Live stream 19:30 CET 28 March 2021
Review of further experiment recordings by volunteer DAVE, including some at higher frame rates and in some cases 2 cameras. Combined with new techniques I have developed to merge sequence frames, nearly complete tracks have been recorded revealing in breathtaking detail various forms of traces that do not behave like standard kinetic trajectories.
Some observations are similar to those by Ken Shoulders in 1983 and with data already demonstrated by many authors, including myself, the present imagery could provide explanations for the form of, so called, Strange Radiation tracks.
Some of the largest and most interesting features produced in VEGA experiments have been born on surface features or gaps between electrodes. In the image below which was also the title frame for the live discussion above, it appears that the oscillating emission is coming from the small gap between two brass plates that form part of the cathode.
I appears as if the track is only ‘lit’ when it is in the excited gas area and goes dark when it leaves, is it reflecting or re-emitting the light it is exposed to? Regardless, this recorded behaviour implies that it is not producing its own light. Moreover, despite being emitted from the gap between two plates on the cathode, it does not fly into the anode which is in the top left of the frame. The rest of the reactor enclosure is at cathode potential, together, this may suggest that whatever the track is made from, it is neutral. You can download the full resolution uncompressed 60fps sequence here.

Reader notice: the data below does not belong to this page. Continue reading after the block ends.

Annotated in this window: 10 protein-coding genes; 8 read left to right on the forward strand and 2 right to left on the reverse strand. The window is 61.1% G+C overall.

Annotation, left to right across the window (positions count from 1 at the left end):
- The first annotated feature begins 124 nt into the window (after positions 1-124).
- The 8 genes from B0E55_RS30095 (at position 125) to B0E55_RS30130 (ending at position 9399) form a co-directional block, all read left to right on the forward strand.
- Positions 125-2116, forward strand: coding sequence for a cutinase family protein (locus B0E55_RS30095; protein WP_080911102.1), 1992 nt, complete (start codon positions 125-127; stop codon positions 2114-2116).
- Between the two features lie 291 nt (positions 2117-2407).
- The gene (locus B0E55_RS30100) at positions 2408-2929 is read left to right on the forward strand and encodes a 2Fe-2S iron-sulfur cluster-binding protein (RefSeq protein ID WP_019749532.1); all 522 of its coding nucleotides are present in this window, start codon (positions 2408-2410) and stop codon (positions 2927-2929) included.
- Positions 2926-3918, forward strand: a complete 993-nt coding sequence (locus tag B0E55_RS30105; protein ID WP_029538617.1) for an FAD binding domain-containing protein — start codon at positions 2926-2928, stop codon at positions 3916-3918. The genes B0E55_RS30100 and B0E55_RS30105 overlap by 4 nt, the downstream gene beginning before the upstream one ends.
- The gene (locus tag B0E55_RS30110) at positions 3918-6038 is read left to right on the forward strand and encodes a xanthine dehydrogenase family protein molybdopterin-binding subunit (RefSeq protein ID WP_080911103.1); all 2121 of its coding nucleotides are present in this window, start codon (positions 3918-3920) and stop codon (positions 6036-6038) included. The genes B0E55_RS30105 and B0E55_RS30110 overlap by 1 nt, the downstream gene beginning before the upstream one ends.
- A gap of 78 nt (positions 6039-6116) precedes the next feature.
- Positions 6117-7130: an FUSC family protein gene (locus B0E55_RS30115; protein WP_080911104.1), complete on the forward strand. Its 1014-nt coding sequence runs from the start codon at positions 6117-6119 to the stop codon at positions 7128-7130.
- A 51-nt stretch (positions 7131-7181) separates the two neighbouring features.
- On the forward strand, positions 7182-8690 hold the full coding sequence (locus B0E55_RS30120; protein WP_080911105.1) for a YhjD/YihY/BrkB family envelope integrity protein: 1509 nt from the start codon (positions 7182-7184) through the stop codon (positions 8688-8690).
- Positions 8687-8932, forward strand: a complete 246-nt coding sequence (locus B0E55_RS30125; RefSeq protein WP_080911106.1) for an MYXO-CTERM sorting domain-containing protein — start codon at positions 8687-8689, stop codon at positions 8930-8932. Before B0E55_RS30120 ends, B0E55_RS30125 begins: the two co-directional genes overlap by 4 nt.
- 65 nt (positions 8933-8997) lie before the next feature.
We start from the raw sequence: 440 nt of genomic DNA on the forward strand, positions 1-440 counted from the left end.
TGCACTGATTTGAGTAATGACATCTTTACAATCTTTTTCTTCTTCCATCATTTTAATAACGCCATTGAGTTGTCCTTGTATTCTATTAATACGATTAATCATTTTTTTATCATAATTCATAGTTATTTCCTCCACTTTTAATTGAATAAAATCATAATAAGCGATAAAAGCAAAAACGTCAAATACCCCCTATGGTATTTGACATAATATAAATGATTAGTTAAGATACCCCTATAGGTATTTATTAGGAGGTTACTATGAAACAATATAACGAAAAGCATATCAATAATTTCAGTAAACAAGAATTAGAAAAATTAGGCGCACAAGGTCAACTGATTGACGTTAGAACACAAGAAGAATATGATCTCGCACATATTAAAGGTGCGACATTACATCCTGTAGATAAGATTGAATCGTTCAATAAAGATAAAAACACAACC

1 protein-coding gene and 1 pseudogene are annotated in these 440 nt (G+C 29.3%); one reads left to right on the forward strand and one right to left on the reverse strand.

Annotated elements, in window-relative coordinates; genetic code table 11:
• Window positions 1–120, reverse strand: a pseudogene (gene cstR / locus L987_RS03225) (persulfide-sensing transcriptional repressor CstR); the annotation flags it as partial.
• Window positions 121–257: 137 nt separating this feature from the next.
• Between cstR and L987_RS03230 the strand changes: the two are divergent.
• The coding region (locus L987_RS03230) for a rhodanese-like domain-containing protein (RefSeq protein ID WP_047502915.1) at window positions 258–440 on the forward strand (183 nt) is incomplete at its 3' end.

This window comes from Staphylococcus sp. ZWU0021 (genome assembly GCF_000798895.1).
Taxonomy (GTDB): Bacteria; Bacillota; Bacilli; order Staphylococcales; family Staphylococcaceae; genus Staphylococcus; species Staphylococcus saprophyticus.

In the below image, there are two emissions of similar type, diameter and velocity recorded on two cameras simultaneously, however, trace one is rotating at a higher rate than trace two. By simulating a further increase in rotation, the 3D path is a very good match for the 2D constrained SR track first presented in 2010 by Claude Daviau et. al.
In the video below (which you can view on youtube full frame), you can first see a sequence at 60fps and then at 30x slower (2fps). At the slower speed it appears that many of the traces are interacting with each other. You can download original here.